Transfiguration Sunday, February 27

Reader: “This is my Son, my Chosen One.”  

Response: “Listen to him.”

                            Raphael, c.1520

Scripture: Luke 9:28-36

About eight days later Jesus took Peter, John, and James up on a mountain to pray. And as he was praying, the appearance of his face was transformed, and his clothes became dazzling white. Suddenly, two men, Moses and Elijah, appeared and began talking with Jesus. They were glorious to see. And they were speaking about his exodus from this world, which was about to be fulfilled in Jerusalem.

Peter and the others had fallen asleep. When they woke up, they saw Jesus’ glory and the two men standing with him. As Moses and Elijah were starting to leave, Peter, not even knowing what he was saying, blurted out, “Master, it’s wonderful for us to be here! Let’s make three shelters as memorials—one for you, one for Moses, and one for Elijah.” 

But even as he was saying this, a cloud overshadowed them, and terror gripped them as the cloud covered them. Then a voice from the cloud said, “This is my Son, my Chosen One. Listen to him.”  When the voice finished, Jesus was there alone. They didn’t tell anyone at that time what they had seen.

Some thoughts:

This particular passage provides us with a marvelous connection between the Old and the New Testaments, the Old Covenant and the New Covenant. A little context may be helpful. Previously, Jesus and his disciples left the region of Galilee and headed northeast towards Caesarea Philippi. Their discussion on the way concerned Jesus’ identity. It was in this conversation that Peter declared Jesus to be the Messiah. After telling the disciples to tell no one that he was in fact the long-awaited Messiah, Jesus  told them about his upcoming death and resurrection. Notice how Jesus was so tuned to the Father’s timing of his whole redeeming mission on earth. His time had not yet come. Recall how often Jesus uttered that phrase.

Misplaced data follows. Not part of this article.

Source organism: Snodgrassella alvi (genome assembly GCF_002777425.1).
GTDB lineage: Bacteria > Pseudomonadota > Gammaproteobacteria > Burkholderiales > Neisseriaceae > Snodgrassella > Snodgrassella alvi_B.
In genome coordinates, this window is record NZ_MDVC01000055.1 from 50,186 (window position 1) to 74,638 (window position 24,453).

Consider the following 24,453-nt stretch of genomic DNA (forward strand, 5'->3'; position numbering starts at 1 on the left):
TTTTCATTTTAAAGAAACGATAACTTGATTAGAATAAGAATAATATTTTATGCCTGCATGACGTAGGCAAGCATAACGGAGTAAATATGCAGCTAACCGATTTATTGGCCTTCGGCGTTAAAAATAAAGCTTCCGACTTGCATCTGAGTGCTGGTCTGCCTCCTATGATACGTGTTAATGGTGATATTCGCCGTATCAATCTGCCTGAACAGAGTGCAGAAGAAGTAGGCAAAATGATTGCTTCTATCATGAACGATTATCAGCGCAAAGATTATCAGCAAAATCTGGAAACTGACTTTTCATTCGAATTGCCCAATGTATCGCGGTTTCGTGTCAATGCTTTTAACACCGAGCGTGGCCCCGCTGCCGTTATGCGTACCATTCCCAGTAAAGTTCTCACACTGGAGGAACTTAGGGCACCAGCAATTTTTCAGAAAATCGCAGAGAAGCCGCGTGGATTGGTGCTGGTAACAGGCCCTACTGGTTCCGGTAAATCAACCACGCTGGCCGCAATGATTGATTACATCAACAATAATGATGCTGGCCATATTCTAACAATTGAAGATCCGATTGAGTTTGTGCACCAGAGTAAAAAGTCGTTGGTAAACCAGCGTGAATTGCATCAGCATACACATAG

About a week later, Jesus took Peter, James, and John with him up a high mountain to be alone. Scholars have not identified which mountain it was. The significance is not in the specific mountain, but that the event happened on a mountain carries great importance. The three disciples saw Moses, Elijah, and Jesus in conversation together. In a discouraging moment, the prophet, Elijah, had traveled to Mt. Sinai where he heard the voice of God and saw his backside as God passed by. You’ll recall that Moses received the Law from God on Mt. Sinai hundreds of years earlier. As he descended with the Law tablets, his face shone so brightly, he was veiled until it faded. Again from Mt. Nebo, Moses left this earth as he looked into the Promised Land. Both Old Testament men encountered God directly and now they speak with the Messiah face to face.

(Notice in the painting that Moses is holding the Tablets and Elijah a prophet’s scroll.)